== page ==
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Salman Rushdie's Midnight's Children: A Reader's Guide (Continuum Contemporaries) Paperback – September 7, 2004


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Product Details

  • Series: Continuum Contemporaries
  • Paperback: 104 pages
  • Publisher: Bloomsbury Academic; 1 edition (September 7, 2004)
  • Language: English
  • ISBN-10: 082641575X
  • ISBN-13: 978-0826415752
  • Product Dimensions: 7.6 x 5 x 0.3 inches
  • Shipping Weight: 5 ounces (View shipping rates and policies)
  • Average Customer Review: 3.7 out of 5 stars  See all reviews (3 customer reviews)
  • Amazon Best Sellers Rank: #184,217 in Books (See Top 100 in Books)

Editorial Reviews

Review

"The series comes as near to squaring various circles - popular / academic, 'good read' / 'classic Lit', novel / film of the book as any I know. And at best it goes a fair way towards reshuffling those categories and redrawing the boundaries. With the first volume, I was relieved. After two or three, I was hooked. The books are invaluable for gathering out-of-the-way or ephemeral comment from TV and radio interviews and the web as well as from literary reviews. Refreshingly upfront and up-to-date… Given the space, there are remarkably balanced film/novel comparisons of the most well-known examples… An important feature is the fully referenced bibliographies, including reviews and copious website addresses - the latter ranging from fanzines and authors' and publishers' own sites to academic discussion lists and online journals. In method as in subject matter, these guides move freely on the interface between print culture and multimedia. Highly finished and pleasantly handleable as books in their own right, they gesture accommodatingly to both words and worlds beyond. Taking the series as a whole, it also confirms two things: that narrative nowadays is generically highly hybrid and increasingly cross-media; and that an understanding of the processes of writing and reading 'contemporary classic' (or at least 'currently famous') fiction cannot be separated - yet must be distinguished - from the processes of making and marketing books and films." —The Times Higher Education Supplement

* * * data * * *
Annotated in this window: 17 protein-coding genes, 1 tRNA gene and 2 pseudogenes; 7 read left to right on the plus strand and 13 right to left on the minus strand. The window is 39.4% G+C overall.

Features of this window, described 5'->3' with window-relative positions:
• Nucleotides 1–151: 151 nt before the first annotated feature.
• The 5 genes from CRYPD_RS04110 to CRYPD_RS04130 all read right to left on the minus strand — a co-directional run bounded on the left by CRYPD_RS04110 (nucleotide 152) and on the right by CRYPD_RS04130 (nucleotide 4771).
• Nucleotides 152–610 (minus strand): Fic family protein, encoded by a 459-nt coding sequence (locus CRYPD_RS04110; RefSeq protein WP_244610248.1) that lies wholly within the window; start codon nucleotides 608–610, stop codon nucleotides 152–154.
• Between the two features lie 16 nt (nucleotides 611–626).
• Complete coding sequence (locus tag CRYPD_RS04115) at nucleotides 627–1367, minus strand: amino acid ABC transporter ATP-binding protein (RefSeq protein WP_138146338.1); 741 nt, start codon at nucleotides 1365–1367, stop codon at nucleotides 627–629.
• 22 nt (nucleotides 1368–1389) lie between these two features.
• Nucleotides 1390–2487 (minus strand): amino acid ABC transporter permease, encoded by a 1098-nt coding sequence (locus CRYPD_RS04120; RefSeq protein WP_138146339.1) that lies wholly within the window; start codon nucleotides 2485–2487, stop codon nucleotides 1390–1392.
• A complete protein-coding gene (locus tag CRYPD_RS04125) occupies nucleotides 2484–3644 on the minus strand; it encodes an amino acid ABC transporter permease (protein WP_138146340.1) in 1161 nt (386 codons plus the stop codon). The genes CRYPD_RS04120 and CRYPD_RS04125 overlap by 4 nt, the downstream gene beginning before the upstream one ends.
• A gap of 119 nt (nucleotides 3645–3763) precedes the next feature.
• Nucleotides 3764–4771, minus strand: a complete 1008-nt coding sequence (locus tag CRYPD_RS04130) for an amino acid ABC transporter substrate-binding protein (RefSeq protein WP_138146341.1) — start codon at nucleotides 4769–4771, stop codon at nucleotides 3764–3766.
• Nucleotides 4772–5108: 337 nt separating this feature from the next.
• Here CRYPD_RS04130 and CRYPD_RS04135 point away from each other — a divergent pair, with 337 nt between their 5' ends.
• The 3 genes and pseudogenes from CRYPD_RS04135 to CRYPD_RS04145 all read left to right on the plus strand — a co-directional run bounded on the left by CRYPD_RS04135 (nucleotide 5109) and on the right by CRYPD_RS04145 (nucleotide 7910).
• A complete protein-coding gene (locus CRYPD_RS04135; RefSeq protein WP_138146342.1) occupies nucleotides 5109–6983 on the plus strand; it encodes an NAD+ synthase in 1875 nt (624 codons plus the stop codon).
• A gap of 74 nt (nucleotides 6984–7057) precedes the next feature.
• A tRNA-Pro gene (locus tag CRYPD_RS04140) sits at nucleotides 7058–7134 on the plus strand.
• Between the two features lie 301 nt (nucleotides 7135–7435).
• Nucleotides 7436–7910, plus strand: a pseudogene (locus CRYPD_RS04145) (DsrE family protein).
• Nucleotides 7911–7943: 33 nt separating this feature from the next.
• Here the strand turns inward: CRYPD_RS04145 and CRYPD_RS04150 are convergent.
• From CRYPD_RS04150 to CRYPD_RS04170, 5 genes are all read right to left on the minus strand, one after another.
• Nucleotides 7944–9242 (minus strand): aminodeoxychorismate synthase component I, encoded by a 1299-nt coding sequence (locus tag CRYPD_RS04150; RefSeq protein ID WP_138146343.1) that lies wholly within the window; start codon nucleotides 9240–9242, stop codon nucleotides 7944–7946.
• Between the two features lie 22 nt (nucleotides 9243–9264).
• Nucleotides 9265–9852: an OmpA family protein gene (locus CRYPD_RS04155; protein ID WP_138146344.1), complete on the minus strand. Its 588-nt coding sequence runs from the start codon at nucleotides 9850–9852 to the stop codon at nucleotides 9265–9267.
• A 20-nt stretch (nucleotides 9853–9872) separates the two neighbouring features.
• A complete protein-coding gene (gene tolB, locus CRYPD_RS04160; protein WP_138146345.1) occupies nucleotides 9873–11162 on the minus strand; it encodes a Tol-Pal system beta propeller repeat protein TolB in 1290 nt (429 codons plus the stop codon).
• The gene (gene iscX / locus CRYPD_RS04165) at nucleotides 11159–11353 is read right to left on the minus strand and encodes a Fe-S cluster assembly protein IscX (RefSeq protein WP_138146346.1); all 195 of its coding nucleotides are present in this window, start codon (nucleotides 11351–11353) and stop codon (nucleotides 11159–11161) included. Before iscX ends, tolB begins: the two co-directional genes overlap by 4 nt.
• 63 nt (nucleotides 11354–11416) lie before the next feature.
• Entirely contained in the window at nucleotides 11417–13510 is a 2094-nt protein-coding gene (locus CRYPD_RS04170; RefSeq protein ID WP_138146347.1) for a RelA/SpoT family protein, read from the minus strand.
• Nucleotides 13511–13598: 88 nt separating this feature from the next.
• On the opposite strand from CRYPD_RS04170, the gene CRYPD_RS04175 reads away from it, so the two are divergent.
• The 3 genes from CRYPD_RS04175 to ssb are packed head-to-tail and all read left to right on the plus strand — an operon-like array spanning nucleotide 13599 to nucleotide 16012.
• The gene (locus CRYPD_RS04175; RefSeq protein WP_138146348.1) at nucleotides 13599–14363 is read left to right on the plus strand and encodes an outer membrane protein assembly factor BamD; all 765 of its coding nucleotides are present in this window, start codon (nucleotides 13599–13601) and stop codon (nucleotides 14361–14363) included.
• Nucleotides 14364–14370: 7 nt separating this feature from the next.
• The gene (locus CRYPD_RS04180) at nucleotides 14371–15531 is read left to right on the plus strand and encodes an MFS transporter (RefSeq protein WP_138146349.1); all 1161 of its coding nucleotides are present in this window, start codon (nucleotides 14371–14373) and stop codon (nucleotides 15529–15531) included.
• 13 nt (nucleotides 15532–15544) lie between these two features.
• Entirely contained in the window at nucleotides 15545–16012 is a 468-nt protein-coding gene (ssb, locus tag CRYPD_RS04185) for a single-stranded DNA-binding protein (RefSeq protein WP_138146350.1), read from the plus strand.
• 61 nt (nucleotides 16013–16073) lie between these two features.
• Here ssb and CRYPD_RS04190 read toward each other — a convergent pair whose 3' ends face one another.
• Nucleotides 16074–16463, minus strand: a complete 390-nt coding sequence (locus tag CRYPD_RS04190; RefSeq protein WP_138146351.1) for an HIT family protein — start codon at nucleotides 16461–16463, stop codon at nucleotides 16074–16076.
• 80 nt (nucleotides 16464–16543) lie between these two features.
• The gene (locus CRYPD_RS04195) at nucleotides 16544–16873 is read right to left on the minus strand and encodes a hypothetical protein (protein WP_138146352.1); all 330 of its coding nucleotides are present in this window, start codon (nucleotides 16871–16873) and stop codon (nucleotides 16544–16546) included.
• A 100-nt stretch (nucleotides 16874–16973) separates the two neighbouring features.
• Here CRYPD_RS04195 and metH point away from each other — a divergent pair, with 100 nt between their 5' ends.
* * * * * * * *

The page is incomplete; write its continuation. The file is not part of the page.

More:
About the Author

The author is Assistant Professor in the Department of English at California State University-Long Beach

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Customer Reviews

3.7 out of 5 stars
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Most Helpful Customer Reviews

14 of 15 people found the following review helpful By Mike Boughton on February 2, 2010
Format: Paperback Verified Purchase
Helpful in many ways. The book is difficult in part because of the many references and allusions that are not familiar to everyone. Being able to get past name-changes, historical references, religious words and relationships, and other items covered in "A Reader's Guide" lessened the temptation to skip them and thereby miss the thicker nap of the novel.
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4 of 4 people found the following review helpful By L. Young VINE VOICE on May 5, 2014
Format: Paperback Verified Purchase
This is a light-weight analysis of Rushdie's celebrated and complex novel. While it may suffice to be used as a supplement to the novel in an undergraduate literature course, it is sorely lacking for those who are more well read than your average undergrad and are looking for something more in-depth. Its list of characters and their backgrounds is severely limited considering that dozens and dozens of characters populate this novel. No background information is provided on the religions of the subcontinent which is necessary for understanding the novel. But most disappointing of all is the lack of analysis of the novel itself. Instead of the thirty or so pages spent looking at the novels critical reception the space would have been better used for a more detailed critical analysis of the novel.
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11 of 21 people found the following review helpful By Lorraine F. Cecil on October 9, 2009
Format: Paperback Verified Purchase
Readers who like to see main characters overcome problems in their lives and the lives of their loved ones will enjoy this book. Readers who enjoy social commentary and offbeat characters will enjoy it more. Readers who revel in allegory combined with beautiful language, frequent dream-like sequences,, and a plot both outlandish and believable will be ecstatic. Rushdie, a transplanted Indian, views the independence and eventual partition of India through the eyes one of the children born at midnight when India becomes independent.

These children are blessed--perhaps cursed is a better word--with unusual understanding and gifts. His interpretation of Indian development from that point on is so complex that he borrows literary techniques from Lawrence Sterne, Gunter Grass and Gabriel Garcia Marquez to express himself. In his view these childrenf are important because "it is the privilege and the curse of midnight's children to be both masters and victims of their times...."
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